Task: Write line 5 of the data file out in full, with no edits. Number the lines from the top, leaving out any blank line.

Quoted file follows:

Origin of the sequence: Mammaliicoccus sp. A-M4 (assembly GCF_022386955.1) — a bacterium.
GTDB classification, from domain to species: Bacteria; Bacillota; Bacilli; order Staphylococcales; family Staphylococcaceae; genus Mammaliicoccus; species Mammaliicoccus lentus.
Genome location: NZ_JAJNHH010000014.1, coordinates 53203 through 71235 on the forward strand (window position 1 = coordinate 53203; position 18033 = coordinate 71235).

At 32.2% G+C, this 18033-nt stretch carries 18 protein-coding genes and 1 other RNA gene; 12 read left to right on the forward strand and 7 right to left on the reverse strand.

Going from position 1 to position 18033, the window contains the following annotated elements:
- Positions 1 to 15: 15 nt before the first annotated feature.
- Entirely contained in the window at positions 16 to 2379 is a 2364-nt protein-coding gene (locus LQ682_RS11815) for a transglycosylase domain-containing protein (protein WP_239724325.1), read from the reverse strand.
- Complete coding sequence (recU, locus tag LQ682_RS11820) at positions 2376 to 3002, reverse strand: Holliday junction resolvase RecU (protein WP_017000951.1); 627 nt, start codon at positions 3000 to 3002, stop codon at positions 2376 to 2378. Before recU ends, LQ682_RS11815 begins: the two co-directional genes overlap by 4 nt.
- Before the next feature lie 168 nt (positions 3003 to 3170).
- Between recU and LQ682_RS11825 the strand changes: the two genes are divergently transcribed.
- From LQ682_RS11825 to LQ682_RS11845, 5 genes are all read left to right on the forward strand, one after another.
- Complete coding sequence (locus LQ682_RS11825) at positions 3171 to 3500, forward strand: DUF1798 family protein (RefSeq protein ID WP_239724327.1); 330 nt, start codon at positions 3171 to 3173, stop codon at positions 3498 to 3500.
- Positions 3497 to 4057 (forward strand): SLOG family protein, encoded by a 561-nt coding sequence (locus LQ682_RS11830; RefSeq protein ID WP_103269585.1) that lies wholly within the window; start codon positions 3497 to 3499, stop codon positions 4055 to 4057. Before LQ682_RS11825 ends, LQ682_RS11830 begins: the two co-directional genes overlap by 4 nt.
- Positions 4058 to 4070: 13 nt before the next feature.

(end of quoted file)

Going from position 1 to position 18033, the window contains the following annotated elements: